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Kettle Creek Stream Report

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Kettle Creek is a 43-mile tributary of the Susquehanna River. It has a long history of great fishing, and although it has gone through a long period of hard years — mostly due to low water and warm temperatures — it’s still darn good. In truth, these factors have plagued all northcentral PA streams in recent years. Wild trout populations have suffered as a result, and they’re much more localized around coldwater springs than they used to be, especially come middle of June. In its lower sections, Kettle is all but barren of trout come summer, but it does become a pretty good smallmouth bass fishery.

Kettle Creek has a Catch and Release Fly Fishing Only section that begins at a sign located 500 feet downstream of the SR 0144 Bridge to a sign located upstream 1.7 miles. This section along SR 0144 is well marked with lots of access points.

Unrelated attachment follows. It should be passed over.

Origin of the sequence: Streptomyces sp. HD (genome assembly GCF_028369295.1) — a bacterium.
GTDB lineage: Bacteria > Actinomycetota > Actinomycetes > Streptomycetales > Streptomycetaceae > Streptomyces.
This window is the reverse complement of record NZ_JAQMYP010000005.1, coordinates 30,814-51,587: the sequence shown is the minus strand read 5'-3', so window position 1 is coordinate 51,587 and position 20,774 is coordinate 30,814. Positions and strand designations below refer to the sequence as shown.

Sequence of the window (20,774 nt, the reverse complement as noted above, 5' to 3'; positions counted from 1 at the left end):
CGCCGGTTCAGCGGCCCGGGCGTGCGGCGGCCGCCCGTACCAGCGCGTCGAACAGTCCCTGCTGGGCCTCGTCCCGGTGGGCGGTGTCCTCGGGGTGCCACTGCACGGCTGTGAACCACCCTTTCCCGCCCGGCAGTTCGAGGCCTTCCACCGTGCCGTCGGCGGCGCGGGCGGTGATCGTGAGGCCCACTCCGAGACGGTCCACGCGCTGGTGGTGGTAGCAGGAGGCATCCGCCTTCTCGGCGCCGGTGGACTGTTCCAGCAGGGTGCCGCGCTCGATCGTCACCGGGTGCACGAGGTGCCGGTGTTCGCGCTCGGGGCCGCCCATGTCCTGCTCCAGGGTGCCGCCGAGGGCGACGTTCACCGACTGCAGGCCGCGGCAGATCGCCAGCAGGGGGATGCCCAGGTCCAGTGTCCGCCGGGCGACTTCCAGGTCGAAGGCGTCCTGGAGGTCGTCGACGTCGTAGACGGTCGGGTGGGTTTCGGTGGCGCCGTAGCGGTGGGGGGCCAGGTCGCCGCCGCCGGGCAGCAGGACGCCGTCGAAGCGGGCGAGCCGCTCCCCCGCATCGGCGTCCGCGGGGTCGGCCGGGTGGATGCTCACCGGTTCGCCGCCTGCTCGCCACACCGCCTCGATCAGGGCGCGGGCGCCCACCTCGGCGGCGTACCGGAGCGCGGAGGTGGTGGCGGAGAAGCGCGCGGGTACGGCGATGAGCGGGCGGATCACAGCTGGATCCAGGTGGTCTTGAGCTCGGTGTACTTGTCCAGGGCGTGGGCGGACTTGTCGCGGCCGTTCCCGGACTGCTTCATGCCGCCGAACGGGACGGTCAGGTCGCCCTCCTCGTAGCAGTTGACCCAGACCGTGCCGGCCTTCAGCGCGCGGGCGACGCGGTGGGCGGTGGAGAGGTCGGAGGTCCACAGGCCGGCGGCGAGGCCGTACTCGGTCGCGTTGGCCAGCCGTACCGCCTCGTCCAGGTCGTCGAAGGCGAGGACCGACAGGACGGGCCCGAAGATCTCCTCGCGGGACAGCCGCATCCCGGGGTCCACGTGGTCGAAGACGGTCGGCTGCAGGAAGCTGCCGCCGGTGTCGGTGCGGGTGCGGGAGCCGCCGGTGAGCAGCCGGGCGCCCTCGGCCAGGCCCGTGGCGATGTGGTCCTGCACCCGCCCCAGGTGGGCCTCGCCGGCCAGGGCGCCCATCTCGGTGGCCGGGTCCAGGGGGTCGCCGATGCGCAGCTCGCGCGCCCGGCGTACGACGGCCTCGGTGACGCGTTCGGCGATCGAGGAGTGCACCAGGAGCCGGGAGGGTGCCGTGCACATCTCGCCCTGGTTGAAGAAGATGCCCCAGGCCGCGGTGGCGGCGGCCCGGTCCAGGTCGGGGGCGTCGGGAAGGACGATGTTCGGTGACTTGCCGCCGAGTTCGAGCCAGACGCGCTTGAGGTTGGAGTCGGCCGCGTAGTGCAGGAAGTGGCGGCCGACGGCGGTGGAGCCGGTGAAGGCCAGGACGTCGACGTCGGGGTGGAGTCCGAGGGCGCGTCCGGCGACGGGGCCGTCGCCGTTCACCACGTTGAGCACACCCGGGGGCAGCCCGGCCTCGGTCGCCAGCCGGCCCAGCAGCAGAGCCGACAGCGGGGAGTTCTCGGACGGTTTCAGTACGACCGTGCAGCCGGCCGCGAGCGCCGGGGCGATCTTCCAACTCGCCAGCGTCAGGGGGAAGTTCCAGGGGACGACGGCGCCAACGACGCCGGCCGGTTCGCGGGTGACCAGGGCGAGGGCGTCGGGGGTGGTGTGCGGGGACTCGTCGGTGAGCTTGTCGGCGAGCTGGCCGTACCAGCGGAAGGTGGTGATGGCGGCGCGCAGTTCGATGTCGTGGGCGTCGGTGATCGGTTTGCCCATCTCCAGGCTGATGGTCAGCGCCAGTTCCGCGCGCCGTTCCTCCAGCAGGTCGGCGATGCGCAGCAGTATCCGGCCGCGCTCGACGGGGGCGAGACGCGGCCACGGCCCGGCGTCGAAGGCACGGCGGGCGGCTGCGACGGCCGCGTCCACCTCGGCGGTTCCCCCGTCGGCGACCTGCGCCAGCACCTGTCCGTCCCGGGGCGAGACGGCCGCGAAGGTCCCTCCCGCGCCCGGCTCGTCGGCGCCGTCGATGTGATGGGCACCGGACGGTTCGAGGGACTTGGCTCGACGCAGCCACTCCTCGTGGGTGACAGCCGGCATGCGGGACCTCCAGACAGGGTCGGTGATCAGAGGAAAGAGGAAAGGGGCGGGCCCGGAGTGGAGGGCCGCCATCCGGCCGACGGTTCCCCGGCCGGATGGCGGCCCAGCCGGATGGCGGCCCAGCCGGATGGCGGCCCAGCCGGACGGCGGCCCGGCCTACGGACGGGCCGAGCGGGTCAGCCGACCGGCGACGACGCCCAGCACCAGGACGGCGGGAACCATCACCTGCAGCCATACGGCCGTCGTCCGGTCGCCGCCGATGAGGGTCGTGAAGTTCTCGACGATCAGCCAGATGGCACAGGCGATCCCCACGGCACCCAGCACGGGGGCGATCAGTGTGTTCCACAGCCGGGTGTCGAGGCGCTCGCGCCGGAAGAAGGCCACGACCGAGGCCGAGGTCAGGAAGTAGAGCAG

Hatch Information

With an overall pH of around 7.3 (7 is neutral), Kettle Creek is home to prolific mayfly hatches. All of the major hatches can be found here, and they're often heavy.


Blue-Winged Olives, Blue Quill, Quill Gordon, Hendricksons, Grannoms.

May-early June

Tan Caddis, Gray Fox, March Browns, Sulphurs, Green Drakes, Blue-Winged Olives, Light Cahills, Lime Sallies, Chocolate Dun.


Yellow Drake, Slate Drake, Chocolate Dun, Trico.

Blog Posts About Kettle Creek and Tributaries

Check out this post on Fly Fisherman about fishing many of Kettle Creek most productive tributaries: "Fly Fishing Kettle Creek's Class A Tributaries."

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